Ask Leo! #338 – Preparing for a subpoena, backing up Outlook, external drive boot problems and more…

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Why can't my machine boot if my external drive is plugged in?

Why does my desktop stop booting up with an external 1TB USB drive attached and switched on? It boots normally from the normal internal 80GB drive with the external 1TB drive switched off!!

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This happens surprisingly often - I've heard many people mention it.

Typically, they'll just leave the external drive powered off until the machine has finished booting; at which point, they turn it on and Windows recognizes it.

Depending on how you use your machine, that might be the most appropriate solution.

On the other hand, it's also possible that it's a very simple fix.

Continue reading: Why can't my machine boot if my external drive is plugged in?
http://ask-leo.com/C5120

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How much of my data can be subpoenaed?

I've read your current article as well as the referenced articles regarding secure deletion, but I haven't seen anything regarding hidden copies of files. Maybe it's just urban legend, but I've been led to believe that Windows places copies of data in locations other than the ones that you see. That even the so-called secure 'wipe' leaves other copies available to trained cyber forensic specialists.

So you've also now made me question the security of my Carbonite backup. Knowledgeable hacks like yourself and certainly law enforcement professionals can access all of my data either by simply downloading or by especially subpoenaing it. Or is that thinking not really 'real'?

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This question raises a number of issues that in some ways, all boil down to "Just how paranoid are you?" And I mean that not in a negative way at all.

The fact is that much of the data that we own can be examined by others, sometimes incidentally, sometimes only as a matter of legal proceedings.

In this audio excerpt from a recent Ask Leo! webinar, I'll discuss some of the things that are worth considering if you're at all concerned about the accessibility of your digital life.

... and even if you're not.

Continue reading: How much of my data can be subpoenaed?
http://ask-leo.com/C5119

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How do I backup email to an external hard disk using Outlook?

In Outlook, I've created an Archive folder for my mail as part of Sent mail. I want to move all of the messages to an external hard drive, but when I try, it only gives me the option of text only, which I presume is the header of each message. If I select one message, I can save it as Outlook message format which displays the whole message. I have some 2,000 messages that I would like to transfer. Is that possible? I should probably delete the whole lot, but on rare occasions, I have to check an old message in my line of work.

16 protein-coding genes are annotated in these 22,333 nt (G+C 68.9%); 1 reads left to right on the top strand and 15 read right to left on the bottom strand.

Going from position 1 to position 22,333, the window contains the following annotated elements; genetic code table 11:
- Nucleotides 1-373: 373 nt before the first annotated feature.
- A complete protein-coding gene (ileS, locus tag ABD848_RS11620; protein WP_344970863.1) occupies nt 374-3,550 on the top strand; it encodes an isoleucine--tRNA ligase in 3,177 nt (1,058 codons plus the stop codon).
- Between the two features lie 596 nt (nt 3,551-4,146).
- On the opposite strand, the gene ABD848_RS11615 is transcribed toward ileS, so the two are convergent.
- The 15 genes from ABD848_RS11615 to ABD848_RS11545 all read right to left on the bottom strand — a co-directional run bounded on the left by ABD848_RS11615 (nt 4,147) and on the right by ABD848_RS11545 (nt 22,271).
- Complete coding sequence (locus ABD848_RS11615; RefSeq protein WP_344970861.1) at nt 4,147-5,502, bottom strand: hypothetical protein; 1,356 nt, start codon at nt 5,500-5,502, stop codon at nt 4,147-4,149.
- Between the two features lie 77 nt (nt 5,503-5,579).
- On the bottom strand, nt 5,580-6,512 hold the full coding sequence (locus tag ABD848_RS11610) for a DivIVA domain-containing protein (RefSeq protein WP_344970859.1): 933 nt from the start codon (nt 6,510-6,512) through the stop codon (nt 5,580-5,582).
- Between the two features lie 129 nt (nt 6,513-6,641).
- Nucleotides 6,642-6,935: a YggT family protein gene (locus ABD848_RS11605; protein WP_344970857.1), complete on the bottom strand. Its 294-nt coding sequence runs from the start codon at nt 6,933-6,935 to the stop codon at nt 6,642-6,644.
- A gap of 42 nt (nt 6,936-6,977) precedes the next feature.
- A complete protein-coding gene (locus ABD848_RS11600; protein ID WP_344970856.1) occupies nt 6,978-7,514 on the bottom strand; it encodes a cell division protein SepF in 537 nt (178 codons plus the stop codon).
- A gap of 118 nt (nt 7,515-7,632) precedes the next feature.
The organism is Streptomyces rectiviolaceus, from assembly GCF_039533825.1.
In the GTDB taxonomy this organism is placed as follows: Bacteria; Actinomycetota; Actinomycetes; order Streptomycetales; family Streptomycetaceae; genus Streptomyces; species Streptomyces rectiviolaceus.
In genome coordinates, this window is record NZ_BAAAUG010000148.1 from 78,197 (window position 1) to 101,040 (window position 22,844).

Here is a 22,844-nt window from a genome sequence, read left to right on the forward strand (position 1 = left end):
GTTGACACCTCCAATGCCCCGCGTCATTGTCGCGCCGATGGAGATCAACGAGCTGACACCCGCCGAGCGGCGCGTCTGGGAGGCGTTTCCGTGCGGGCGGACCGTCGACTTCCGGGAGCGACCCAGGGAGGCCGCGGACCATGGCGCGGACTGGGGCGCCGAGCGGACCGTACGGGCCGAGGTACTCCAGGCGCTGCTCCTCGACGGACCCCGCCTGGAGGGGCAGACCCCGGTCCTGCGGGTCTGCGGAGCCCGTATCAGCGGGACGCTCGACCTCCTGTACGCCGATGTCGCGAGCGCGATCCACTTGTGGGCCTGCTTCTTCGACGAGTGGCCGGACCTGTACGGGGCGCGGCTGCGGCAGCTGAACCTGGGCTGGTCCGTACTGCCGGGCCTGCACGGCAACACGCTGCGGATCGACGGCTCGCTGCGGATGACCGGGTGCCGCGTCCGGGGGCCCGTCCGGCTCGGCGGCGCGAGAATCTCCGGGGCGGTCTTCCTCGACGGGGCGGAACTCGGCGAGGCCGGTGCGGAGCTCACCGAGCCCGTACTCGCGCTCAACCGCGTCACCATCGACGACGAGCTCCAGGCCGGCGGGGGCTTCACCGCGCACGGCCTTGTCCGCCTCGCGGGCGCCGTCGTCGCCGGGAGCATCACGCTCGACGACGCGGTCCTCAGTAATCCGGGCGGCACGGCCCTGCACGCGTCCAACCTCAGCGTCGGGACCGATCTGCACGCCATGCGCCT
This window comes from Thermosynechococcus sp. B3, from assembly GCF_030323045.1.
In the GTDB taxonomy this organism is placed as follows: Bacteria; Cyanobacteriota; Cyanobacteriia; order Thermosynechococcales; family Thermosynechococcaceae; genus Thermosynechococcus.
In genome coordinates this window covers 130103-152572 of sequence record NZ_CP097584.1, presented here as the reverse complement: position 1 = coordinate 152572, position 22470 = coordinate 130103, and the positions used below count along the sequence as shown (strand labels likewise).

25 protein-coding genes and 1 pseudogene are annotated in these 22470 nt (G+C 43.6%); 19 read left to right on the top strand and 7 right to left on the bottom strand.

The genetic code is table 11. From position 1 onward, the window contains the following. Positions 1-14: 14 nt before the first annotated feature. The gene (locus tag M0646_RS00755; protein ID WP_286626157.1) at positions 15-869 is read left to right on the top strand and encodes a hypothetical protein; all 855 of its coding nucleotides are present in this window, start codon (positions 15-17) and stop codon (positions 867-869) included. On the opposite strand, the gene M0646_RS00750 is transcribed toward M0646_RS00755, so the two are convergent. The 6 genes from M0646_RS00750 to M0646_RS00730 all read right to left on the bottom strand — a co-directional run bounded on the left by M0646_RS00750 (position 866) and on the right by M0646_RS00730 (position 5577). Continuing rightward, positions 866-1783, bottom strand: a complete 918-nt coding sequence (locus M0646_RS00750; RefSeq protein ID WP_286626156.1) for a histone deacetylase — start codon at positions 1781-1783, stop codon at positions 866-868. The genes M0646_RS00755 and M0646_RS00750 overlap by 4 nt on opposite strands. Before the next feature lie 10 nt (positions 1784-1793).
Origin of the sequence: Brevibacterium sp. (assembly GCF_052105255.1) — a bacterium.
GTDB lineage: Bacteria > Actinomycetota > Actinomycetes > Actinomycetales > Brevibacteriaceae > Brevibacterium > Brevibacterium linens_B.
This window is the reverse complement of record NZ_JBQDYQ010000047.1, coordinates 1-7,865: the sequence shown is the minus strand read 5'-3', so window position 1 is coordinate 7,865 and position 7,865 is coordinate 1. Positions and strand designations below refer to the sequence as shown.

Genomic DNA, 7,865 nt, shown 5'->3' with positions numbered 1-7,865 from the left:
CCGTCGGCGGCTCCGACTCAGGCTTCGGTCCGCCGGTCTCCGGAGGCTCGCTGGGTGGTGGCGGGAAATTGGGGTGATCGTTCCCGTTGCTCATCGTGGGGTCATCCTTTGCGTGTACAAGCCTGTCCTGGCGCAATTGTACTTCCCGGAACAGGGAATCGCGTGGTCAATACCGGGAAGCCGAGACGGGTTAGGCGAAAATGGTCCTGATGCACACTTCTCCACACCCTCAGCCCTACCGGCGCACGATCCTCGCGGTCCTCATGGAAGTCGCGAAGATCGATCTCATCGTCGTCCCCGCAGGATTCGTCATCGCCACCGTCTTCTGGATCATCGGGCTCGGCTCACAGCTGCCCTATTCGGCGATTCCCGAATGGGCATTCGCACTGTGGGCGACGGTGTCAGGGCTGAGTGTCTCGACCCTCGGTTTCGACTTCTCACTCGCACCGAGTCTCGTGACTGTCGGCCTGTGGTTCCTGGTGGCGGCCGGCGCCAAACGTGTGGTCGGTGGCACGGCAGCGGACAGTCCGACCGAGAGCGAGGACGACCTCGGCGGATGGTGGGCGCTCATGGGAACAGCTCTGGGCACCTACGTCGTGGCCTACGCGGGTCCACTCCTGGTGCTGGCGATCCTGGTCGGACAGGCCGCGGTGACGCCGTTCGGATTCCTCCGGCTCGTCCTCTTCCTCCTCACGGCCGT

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If you're just dragging and dropping email messages from Outlook to your external hard disk as viewed in Windows Explorer, I believe you'll get a separate file for each message that you select. In Outlook 2010, I get a .msg file (which is not a text file) for each.

That's one way to do it, but it isn't particularly manageable.

I prefer a different approach that is actually exceptionally flexible both now while archiving, and later, when you need to access your archive.

Continue reading: How do I backup email to an external hard disk using Outlook?
http://ask-leo.com/C5118

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*** Last Issue's Articles

*** Word o' the Week

disc

Disc, spelled with a c and not a k, specifically refers to optical media.

CD, DVD, and Blu-ray technologies are all optical storage mechanisms using lasers of one form or another to read from their corresponding media. As a result those media are most properly referred to as discs and not disks.

The term "disk" is then reserved for everything else, most commonly magnetic media such as hard disks.

Word o' the Week features a computer term or acronym taken from the Ask Leo! Glossary. If there's a word you're not sure of and would like to see defined, click here to let me know.

*** Leo Recommends

CutePDF Writer - Create PDFs from any application that can print.

Some time ago, I decided to go as paperless as I could. My recommendation of the ScanSnap document scanner was a big part of that and it allowed me to completely empty three drawers of my four-drawer file cabinet, saving documents digitally instead.

Once you're in the habit of creating PDFs from paper documents, the ease with which PDFs can be used, saved, searched, and, perhaps most importantly, backed up becomes readily apparent.

As a result, I've also cut down on the amount of actual printing that I do by changing my default printer to the free Cute PDF Writer virtual printer.

It's not at all uncommon to want to save something, say a sales receipt from an on-line purchase, by printing it. But it's rare that you actually need to save it on paper. Instead, I print to the Cute PDF Writer printer which creates a PDF of the printed output that I save on my computer. If I need to actually print it to paper, either now or sometime in the future, I can simply load up that PDF in a viewer, such as Acrobat or Foxit, and print to my real printer from there.

Continue reading: CutePDF Writer - Create PDFs from any application that can print.
http://ask-leo.com/C4831

Each week I recommend a specific product or resource that I've found valuable and that I think you may as well. What does my recommendation mean?

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